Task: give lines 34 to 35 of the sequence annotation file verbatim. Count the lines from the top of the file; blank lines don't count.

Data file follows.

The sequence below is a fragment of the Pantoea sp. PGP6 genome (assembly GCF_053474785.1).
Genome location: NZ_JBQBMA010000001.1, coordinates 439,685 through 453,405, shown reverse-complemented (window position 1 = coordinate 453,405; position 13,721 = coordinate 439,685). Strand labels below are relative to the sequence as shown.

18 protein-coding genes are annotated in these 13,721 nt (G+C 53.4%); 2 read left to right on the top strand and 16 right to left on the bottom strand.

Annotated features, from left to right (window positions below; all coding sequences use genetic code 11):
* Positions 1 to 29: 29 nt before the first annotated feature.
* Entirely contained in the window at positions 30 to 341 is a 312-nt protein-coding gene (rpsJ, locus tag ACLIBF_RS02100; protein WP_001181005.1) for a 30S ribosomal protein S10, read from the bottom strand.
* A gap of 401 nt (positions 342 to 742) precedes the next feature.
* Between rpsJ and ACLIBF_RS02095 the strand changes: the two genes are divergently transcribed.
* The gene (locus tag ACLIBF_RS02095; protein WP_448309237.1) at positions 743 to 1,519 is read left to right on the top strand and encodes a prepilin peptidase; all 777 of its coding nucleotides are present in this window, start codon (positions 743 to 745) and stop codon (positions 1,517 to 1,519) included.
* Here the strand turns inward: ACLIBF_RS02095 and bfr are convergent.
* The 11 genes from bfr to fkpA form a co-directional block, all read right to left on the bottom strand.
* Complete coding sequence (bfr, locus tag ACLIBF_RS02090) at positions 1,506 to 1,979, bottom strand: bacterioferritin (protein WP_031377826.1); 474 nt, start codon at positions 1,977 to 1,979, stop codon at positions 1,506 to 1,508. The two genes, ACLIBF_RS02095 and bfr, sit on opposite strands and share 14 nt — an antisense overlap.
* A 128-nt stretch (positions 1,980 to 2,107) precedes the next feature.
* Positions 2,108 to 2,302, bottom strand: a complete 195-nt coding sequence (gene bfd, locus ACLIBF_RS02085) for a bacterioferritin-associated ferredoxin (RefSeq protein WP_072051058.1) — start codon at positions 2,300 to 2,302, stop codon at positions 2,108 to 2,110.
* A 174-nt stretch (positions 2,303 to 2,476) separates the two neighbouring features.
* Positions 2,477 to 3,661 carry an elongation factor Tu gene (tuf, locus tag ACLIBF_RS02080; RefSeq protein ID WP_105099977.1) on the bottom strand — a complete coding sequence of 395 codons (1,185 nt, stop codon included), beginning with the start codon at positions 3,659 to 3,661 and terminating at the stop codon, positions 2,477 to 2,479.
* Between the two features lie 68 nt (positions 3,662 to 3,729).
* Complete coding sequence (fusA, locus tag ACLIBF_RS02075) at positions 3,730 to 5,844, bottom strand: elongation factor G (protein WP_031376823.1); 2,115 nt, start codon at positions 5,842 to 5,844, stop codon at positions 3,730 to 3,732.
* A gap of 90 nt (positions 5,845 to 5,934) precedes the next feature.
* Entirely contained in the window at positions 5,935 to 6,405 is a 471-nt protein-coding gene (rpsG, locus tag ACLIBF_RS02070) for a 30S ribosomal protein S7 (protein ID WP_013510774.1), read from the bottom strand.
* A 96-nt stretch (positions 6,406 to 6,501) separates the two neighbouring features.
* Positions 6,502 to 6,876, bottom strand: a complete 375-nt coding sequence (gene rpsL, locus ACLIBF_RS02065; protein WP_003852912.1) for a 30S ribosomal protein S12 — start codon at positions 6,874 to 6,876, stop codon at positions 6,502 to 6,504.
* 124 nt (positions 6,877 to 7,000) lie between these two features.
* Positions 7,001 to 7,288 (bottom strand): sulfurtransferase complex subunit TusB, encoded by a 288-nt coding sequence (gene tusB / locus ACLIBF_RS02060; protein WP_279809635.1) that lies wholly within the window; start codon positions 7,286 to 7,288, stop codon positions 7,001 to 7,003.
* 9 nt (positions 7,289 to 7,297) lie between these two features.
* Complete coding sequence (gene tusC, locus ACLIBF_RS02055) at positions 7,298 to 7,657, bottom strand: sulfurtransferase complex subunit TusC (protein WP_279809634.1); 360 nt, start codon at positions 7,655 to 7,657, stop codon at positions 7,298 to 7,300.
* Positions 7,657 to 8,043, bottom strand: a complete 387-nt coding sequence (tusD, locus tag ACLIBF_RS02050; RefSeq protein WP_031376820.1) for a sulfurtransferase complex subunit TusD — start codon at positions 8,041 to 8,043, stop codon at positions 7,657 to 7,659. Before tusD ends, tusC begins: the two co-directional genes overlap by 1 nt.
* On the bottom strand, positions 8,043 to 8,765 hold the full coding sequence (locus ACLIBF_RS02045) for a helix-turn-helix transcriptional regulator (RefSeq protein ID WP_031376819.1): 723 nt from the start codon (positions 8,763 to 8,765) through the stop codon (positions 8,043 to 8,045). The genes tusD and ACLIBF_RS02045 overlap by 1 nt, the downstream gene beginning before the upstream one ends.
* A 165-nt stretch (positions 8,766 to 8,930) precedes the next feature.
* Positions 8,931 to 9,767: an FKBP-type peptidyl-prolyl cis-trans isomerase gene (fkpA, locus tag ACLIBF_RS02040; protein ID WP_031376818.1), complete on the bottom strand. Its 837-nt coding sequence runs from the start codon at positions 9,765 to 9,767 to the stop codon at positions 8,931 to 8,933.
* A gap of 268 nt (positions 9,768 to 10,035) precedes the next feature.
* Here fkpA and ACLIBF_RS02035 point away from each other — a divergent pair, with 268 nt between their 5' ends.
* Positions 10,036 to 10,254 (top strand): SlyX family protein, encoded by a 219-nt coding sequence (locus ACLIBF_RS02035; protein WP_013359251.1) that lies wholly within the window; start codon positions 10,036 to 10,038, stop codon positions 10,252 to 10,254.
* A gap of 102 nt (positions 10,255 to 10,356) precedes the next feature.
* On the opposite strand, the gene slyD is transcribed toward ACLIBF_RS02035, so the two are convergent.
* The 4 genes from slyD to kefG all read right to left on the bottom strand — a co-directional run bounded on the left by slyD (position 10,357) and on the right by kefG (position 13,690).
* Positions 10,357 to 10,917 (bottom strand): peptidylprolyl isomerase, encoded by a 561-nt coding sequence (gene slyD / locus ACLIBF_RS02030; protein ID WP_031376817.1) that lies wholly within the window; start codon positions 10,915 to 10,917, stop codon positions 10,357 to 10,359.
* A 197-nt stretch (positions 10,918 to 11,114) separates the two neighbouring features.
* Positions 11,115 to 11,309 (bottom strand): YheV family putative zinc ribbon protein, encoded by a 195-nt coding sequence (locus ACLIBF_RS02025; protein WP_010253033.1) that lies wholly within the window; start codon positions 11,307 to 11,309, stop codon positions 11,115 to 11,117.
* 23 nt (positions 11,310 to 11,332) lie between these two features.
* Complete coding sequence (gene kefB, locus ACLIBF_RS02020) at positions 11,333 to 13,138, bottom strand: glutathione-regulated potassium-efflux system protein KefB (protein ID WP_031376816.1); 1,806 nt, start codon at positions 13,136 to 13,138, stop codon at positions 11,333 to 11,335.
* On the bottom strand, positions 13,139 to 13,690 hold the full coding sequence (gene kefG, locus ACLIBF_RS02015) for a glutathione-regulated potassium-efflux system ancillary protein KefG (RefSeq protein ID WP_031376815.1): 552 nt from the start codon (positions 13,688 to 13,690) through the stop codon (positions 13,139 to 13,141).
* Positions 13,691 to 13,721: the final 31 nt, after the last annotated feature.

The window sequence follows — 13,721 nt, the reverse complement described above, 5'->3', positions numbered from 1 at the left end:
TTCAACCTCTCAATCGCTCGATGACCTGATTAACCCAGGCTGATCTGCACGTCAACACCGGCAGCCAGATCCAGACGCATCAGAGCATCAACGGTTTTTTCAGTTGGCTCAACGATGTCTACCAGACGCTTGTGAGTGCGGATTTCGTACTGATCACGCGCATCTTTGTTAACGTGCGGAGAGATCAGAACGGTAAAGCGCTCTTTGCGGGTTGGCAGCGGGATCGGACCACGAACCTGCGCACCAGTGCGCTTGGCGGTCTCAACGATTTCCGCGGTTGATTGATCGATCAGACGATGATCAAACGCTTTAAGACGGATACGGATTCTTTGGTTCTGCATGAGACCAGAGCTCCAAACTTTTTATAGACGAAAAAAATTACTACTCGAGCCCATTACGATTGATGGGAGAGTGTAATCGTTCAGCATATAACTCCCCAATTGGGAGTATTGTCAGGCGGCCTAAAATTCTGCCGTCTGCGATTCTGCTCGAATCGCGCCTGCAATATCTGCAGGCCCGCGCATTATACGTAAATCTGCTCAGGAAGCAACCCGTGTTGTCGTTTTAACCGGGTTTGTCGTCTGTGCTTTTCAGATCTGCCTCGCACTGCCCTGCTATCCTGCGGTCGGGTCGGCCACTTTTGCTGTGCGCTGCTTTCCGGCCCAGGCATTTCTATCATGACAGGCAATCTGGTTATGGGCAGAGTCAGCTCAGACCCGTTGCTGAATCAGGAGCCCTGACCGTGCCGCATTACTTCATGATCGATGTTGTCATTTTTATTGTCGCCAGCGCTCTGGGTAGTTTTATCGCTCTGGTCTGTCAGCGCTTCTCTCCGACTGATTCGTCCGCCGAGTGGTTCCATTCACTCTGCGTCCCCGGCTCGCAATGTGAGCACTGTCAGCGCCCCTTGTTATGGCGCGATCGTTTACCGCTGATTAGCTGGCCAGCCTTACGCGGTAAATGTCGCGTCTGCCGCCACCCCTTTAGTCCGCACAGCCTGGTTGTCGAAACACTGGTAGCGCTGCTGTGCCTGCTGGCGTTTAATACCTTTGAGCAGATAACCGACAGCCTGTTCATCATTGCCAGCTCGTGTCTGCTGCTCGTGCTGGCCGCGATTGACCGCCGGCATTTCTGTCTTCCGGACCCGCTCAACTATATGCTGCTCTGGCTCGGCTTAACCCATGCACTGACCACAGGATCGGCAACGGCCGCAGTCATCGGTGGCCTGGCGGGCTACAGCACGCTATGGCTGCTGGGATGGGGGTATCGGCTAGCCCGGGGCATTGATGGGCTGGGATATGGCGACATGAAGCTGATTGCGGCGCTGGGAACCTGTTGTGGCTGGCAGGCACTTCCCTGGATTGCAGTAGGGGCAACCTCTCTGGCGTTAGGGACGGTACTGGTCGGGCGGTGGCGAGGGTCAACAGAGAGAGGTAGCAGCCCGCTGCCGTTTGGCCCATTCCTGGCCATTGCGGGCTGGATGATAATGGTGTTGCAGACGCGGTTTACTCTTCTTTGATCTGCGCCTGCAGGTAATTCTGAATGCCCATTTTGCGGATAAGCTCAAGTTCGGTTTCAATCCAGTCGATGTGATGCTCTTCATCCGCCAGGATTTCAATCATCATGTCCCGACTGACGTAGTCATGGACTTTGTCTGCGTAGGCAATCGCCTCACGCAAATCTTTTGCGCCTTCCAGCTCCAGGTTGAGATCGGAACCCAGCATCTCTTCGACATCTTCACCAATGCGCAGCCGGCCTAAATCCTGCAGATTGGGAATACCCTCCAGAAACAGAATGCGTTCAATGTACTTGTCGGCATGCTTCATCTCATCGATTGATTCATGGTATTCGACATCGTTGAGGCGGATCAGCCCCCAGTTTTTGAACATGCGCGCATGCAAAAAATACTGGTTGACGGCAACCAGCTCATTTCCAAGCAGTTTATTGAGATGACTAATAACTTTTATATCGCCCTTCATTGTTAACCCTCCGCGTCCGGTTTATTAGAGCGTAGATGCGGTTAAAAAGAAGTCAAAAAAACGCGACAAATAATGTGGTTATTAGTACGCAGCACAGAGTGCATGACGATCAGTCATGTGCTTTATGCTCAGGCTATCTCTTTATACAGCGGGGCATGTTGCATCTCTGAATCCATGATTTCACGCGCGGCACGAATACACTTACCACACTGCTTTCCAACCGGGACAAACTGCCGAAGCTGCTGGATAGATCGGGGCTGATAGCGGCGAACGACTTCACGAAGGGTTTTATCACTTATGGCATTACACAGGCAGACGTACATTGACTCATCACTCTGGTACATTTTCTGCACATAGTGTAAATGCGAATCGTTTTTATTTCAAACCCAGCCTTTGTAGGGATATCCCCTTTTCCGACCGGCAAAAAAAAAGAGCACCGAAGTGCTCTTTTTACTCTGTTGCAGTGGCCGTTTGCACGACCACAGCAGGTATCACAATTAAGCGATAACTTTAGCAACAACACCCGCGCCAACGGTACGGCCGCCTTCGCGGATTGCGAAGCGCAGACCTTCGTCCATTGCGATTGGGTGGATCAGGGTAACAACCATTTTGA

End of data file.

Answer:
* A gap of 102 nt (positions 10,255 to 10,356) precedes the next feature.
* On the opposite strand, the gene slyD is transcribed toward ACLIBF_RS02035, so the two are convergent.